Traditional Polar Transportation Seen from Within the Culture

Evald Geust during seal hunt

A new science paper captures two very significant regional cultural practices from Snowchange collaborations. Unassisted seal hunts from the Kvarken area and extended reindeer nomadism from Lower Kolyma, Siberia are captured in the inquiry. The words and knowledge of the people who took part in these significant journey convey messages of the polar regions under change. Included are also reflections on the Maori trips to the Antarctic regions.

This paper explores cultural narratives and oral histories related to two examples of traditional northern transport – long seal hunting journeys in the Baltic region, and nomadic reindeer travel in northeastern Siberia. Ample material has been collected and reviewed regarding means of non-motorised transport in the polar regions. However, scientific literature concerning the experiences and perspectives of the Indigenous and traditional community members who took part in these journeys remains scarce.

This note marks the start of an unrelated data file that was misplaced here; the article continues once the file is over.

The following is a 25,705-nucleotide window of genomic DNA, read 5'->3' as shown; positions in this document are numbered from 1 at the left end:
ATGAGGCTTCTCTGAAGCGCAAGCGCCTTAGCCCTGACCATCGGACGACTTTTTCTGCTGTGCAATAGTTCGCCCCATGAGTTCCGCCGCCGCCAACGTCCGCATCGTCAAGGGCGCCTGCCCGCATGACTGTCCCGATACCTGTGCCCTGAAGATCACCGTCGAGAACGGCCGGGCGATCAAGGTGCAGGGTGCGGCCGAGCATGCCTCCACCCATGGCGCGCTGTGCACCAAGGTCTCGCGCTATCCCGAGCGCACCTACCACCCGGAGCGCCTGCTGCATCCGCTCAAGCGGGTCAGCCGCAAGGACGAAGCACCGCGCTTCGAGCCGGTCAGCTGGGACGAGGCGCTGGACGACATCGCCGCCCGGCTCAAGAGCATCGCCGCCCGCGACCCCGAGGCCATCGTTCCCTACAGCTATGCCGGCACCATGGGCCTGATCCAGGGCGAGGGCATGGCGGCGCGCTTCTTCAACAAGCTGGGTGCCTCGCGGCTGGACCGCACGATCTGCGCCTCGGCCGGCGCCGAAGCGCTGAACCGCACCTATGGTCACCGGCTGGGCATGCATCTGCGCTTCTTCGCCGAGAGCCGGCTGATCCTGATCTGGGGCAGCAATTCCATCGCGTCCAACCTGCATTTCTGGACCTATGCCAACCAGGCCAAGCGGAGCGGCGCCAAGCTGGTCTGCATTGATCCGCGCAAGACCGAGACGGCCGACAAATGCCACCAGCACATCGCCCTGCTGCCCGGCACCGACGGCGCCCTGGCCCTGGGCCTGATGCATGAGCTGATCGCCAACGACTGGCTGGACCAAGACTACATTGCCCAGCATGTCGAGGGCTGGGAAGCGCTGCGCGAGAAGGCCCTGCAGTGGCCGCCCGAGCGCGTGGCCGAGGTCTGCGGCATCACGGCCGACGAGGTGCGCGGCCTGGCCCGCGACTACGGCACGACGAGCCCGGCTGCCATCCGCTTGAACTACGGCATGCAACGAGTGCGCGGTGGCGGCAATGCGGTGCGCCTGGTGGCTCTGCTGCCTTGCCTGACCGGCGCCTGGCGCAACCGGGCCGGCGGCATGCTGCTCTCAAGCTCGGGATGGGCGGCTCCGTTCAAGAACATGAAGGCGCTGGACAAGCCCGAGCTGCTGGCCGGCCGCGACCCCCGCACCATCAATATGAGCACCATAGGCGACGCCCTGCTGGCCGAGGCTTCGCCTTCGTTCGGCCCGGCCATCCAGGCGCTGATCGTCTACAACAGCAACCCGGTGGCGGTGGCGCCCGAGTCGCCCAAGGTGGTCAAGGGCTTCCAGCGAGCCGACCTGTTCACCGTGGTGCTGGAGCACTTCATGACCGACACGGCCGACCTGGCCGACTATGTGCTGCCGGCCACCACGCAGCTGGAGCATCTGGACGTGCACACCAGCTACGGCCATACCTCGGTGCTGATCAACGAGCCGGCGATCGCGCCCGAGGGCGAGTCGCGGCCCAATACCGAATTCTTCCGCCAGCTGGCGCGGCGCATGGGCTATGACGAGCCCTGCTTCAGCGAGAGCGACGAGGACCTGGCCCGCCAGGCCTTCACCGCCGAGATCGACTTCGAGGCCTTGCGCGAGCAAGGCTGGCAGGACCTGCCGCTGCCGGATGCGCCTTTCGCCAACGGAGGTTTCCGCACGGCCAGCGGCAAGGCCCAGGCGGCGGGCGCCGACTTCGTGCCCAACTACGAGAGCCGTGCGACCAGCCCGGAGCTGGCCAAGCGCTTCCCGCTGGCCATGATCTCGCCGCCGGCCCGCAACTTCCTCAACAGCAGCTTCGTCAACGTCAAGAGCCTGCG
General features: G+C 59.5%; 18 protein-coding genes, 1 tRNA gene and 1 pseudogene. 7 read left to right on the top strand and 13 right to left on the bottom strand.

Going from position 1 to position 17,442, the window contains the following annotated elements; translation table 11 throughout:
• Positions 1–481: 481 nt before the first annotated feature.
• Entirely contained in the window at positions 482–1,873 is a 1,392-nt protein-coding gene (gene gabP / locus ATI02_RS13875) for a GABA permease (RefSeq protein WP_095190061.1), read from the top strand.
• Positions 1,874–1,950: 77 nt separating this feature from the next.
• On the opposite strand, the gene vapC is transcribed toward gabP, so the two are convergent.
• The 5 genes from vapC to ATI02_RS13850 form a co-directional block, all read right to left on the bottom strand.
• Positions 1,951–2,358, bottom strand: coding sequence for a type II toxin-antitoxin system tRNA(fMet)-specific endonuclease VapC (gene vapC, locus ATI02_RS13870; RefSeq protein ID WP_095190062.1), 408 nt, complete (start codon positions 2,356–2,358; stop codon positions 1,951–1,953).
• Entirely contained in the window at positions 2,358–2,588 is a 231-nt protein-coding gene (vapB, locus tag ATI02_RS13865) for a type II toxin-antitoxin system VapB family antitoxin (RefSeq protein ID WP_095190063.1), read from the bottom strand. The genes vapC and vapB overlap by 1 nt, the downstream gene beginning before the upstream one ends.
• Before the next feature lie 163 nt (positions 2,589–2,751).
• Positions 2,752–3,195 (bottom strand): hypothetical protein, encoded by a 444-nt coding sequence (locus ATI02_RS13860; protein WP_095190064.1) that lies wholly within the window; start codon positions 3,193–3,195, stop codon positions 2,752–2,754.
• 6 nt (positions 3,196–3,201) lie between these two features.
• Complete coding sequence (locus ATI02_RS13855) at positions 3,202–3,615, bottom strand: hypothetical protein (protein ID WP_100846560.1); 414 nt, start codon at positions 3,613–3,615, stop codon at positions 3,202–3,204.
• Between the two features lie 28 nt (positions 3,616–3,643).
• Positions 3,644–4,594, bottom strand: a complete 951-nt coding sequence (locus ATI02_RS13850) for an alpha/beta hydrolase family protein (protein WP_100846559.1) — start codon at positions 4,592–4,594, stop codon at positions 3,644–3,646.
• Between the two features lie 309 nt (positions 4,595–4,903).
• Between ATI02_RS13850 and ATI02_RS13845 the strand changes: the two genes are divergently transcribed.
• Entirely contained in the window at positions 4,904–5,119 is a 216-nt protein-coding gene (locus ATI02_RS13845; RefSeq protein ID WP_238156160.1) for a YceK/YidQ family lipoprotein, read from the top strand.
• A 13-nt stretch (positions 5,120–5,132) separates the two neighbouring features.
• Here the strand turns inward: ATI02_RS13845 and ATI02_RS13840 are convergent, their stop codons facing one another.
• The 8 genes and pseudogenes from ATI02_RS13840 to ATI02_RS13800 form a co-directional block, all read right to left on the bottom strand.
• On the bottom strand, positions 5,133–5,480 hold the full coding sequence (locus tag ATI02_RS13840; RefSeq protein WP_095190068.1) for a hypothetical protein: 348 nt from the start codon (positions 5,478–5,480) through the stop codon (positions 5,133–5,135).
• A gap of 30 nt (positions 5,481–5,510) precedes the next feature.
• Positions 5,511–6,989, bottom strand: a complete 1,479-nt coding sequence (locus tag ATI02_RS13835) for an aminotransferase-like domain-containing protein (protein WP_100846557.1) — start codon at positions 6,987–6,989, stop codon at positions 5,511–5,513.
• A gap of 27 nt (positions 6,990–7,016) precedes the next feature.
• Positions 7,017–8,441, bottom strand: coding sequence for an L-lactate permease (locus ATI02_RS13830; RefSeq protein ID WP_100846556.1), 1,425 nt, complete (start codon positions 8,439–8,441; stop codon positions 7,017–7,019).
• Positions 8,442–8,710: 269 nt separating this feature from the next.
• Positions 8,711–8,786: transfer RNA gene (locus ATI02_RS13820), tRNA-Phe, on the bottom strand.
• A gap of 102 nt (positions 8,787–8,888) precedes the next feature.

This article explores the recorded narratives of two people involved in the journeys described. It assesses how these long distance travels form significance, meaning, observations and belonging to landscapes for these people. This analysis reveals that, rather than inhabiting northern ice and tundra scapes that are often described as barren and devoid of life, seal hunters and reindeer herders live in story-scapes rich in meaning. The sacred places, surrender to ice flow dynamics and ways of living ‘inside’ northern habitats that emerge from these testimonies offer a skeleton key for re-reading the misunderstood homelands of arctic and tundra communities.

The paper is available here.

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